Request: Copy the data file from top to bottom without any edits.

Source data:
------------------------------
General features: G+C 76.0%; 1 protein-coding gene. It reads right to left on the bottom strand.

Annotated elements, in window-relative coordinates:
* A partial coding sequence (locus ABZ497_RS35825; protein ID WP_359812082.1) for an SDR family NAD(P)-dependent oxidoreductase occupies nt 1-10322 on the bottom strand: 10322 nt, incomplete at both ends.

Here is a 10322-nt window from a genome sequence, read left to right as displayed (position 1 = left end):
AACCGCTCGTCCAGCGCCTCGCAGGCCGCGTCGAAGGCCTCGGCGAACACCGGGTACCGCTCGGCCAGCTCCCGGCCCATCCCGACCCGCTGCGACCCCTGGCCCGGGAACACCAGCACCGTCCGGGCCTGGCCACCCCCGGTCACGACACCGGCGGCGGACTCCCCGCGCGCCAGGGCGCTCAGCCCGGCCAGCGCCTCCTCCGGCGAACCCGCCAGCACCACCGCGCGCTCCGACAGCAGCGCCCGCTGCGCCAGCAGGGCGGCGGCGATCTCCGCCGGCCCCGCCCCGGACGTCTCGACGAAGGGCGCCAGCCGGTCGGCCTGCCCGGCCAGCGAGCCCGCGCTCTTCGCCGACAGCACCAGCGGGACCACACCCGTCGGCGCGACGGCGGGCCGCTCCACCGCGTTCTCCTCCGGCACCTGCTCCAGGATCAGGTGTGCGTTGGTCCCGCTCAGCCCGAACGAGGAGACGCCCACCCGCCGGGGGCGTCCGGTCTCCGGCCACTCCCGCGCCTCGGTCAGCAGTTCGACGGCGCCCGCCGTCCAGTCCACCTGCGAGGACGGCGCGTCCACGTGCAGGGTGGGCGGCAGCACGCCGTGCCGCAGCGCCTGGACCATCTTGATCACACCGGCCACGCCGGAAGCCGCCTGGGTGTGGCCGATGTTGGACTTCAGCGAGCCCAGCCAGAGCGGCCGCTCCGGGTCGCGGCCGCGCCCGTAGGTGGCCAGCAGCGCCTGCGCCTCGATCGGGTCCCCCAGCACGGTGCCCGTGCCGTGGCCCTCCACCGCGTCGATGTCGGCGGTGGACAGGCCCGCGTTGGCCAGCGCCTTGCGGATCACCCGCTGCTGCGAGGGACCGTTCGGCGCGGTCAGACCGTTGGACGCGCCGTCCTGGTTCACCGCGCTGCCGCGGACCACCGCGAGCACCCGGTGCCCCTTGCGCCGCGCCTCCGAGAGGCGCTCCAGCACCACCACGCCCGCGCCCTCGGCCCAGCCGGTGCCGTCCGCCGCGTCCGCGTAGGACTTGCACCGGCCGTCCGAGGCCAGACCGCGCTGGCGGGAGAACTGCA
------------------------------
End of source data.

General features: G+C 76.0%; 1 protein-coding gene. It reads right to left on the bottom strand.

Annotated elements, in window-relative coordinates:
* A partial coding sequence (locus ABZ497_RS35825; protein ID WP_359812082.1) for an SDR family NAD(P)-dependent oxidoreductase occupies nt 1-10322 on the bottom strand: 10322 nt, incomplete at both ends.

Here is a 10322-nt window from a genome sequence, read left to right as displayed (position 1 = left end):
AACCGCTCGTCCAGCGCCTCGCAGGCCGCGTCGAAGGCCTCGGCGAACACCGGGTACCGCTCGGCCAGCTCCCGGCCCATCCCGACCCGCTGCGACCCCTGGCCCGGGAACACCAGCACCGTCCGGGCCTGGCCACCCCCGGTCACGACACCGGCGGCGGACTCCCCGCGCGCCAGGGCGCTCAGCCCGGCCAGCGCCTCCTCCGGCGAACCCGCCAGCACCACCGCGCGCTCCGACAGCAGCGCCCGCTGCGCCAGCAGGGCGGCGGCGATCTCCGCCGGCCCCGCCCCGGACGTCTCGACGAAGGGCGCCAGCCGGTCGGCCTGCCCGGCCAGCGAGCCCGCGCTCTTCGCCGACAGCACCAGCGGGACCACACCCGTCGGCGCGACGGCGGGCCGCTCCACCGCGTTCTCCTCCGGCACCTGCTCCAGGATCAGGTGTGCGTTGGTCCCGCTCAGCCCGAACGAGGAGACGCCCACCCGCCGGGGGCGTCCGGTCTCCGGCCACTCCCGCGCCTCGGTCAGCAGTTCGACGGCGCCCGCCGTCCAGTCCACCTGCGAGGACGGCGCGTCCACGTGCAGGGTGGGCGGCAGCACGCCGTGCCGCAGCGCCTGGACCATCTTGATCACACCGGCCACGCCGGAAGCCGCCTGGGTGTGGCCGATGTTGGACTTCAGCGAGCCCAGCCAGAGCGGCCGCTCCGGGTCGCGGCCGCGCCCGTAGGTGGCCAGCAGCGCCTGCGCCTCGATCGGGTCCCCCAGCACGGTGCCCGTGCCGTGGCCCTCCACCGCGTCGATGTCGGCGGTGGACAGGCCCGCGTTGGCCAGCGCCTTGCGGATCACCCGCTGCTGCGAGGGACCGTTCGGCGCGGTCAGACCGTTGGACGCGCCGTCCTGGTTCACCGCGCTGCCGCGGACCACCGCGAGCACCCGGTGCCCCTTGCGCCGCGCCTCCGAGAGGCGCTCCAGCACCACCACGCCCGCGCCCTCGGCCCAGCCGGTGCCGTCCGCCGCGTCCGCGTAGGACTTGCACCGGCCGTCCGAGGCCAGACCGCGCTGGCGGGAGAACTGCA